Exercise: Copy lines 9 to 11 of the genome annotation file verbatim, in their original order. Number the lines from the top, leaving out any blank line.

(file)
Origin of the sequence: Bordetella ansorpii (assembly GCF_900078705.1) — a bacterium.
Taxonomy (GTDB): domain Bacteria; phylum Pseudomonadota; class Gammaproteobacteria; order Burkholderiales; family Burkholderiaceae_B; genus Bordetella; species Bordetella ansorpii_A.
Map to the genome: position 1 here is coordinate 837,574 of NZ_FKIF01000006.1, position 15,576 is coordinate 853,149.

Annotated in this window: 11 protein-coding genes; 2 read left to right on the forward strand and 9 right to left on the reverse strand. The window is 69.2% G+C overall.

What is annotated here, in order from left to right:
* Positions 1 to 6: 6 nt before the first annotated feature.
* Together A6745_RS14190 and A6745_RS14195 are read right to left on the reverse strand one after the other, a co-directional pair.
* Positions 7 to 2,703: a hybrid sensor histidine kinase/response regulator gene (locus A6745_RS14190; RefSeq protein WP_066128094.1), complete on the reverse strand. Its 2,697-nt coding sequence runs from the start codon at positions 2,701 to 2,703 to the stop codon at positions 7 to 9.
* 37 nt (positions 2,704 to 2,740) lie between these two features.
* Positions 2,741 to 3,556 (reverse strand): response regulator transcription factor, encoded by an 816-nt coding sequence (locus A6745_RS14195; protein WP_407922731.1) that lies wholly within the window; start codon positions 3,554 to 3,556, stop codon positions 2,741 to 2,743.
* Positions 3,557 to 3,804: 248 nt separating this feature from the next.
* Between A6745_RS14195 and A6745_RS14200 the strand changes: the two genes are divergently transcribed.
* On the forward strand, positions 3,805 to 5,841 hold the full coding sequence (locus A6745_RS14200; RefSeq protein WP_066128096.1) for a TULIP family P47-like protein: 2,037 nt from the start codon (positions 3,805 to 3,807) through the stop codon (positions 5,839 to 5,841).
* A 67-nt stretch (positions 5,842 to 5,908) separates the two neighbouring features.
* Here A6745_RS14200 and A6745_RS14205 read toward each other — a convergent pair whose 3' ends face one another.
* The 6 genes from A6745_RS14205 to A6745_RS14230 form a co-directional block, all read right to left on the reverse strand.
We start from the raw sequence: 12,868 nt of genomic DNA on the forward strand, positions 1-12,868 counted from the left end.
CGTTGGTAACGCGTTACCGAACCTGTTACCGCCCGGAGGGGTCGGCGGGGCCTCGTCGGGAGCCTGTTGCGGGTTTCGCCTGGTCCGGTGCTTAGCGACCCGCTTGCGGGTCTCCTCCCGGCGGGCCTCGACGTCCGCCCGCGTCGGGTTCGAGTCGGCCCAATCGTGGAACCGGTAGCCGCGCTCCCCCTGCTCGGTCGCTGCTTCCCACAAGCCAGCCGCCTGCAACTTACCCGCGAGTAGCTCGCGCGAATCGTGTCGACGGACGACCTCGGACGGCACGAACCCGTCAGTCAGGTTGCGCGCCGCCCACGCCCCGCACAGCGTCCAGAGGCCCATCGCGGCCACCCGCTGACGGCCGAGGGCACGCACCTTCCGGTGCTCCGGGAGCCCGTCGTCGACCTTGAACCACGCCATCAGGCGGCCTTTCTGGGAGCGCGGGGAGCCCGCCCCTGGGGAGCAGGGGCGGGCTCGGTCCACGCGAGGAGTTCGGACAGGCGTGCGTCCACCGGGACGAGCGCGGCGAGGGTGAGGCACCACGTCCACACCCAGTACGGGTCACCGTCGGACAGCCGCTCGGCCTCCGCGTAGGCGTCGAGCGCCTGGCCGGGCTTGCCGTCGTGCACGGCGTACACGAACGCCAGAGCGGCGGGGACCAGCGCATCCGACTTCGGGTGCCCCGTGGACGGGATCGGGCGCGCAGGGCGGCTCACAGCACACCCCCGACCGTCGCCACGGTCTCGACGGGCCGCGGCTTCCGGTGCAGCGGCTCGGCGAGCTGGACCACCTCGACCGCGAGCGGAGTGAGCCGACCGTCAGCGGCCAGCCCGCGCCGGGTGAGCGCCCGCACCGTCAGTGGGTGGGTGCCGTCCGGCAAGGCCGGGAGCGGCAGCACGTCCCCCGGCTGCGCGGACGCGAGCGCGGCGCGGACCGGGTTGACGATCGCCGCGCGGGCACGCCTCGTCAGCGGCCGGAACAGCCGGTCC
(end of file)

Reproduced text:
* 37 nt (positions 2,704 to 2,740) lie between these two features.
* Positions 2,741 to 3,556 (reverse strand): response regulator transcription factor, encoded by an 816-nt coding sequence (locus A6745_RS14195; protein WP_407922731.1) that lies wholly within the window; start codon positions 3,554 to 3,556, stop codon positions 2,741 to 2,743.
* Positions 3,557 to 3,804: 248 nt separating this feature from the next.